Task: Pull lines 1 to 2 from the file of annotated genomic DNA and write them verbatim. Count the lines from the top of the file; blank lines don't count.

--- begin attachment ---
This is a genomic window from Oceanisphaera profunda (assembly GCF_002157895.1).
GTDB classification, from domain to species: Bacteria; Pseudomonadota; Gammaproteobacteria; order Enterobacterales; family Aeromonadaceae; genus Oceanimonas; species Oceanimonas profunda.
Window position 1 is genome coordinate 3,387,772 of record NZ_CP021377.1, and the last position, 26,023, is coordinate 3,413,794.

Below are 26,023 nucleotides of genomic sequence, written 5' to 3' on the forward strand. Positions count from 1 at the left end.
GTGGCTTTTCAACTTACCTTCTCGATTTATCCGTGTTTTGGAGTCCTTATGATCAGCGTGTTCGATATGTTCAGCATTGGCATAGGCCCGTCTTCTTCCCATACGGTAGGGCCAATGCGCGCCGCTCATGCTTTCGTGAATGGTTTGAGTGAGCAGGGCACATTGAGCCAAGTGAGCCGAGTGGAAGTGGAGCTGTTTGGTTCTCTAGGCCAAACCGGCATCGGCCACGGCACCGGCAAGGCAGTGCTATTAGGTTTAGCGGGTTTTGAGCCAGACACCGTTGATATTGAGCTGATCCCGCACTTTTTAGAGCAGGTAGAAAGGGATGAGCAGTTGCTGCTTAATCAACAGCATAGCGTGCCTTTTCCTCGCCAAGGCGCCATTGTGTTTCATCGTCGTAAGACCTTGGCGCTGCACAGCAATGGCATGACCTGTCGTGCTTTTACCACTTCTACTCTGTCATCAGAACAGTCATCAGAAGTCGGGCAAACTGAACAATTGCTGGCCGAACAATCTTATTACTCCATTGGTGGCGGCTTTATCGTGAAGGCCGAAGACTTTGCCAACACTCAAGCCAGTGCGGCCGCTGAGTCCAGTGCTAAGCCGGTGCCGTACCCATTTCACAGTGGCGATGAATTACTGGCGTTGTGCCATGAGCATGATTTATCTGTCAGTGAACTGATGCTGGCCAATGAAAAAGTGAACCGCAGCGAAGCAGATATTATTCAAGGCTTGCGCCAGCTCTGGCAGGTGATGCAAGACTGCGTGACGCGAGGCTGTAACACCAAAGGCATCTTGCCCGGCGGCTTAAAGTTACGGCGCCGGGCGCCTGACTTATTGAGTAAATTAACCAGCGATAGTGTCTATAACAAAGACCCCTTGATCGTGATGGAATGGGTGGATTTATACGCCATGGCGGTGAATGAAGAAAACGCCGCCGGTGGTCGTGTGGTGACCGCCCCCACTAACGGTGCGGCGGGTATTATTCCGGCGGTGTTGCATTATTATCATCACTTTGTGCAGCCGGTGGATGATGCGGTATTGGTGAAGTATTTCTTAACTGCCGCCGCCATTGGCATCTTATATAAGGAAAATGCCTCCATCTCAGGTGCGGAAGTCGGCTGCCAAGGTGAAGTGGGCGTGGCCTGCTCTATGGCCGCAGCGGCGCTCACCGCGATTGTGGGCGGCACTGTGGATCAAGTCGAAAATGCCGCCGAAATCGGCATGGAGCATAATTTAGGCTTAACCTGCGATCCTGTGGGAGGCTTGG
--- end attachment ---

This is a genomic window from Oceanisphaera profunda (assembly GCF_002157895.1).
GTDB classification, from domain to species: Bacteria; Pseudomonadota; Gammaproteobacteria; order Enterobacterales; family Aeromonadaceae; genus Oceanimonas; species Oceanimonas profunda.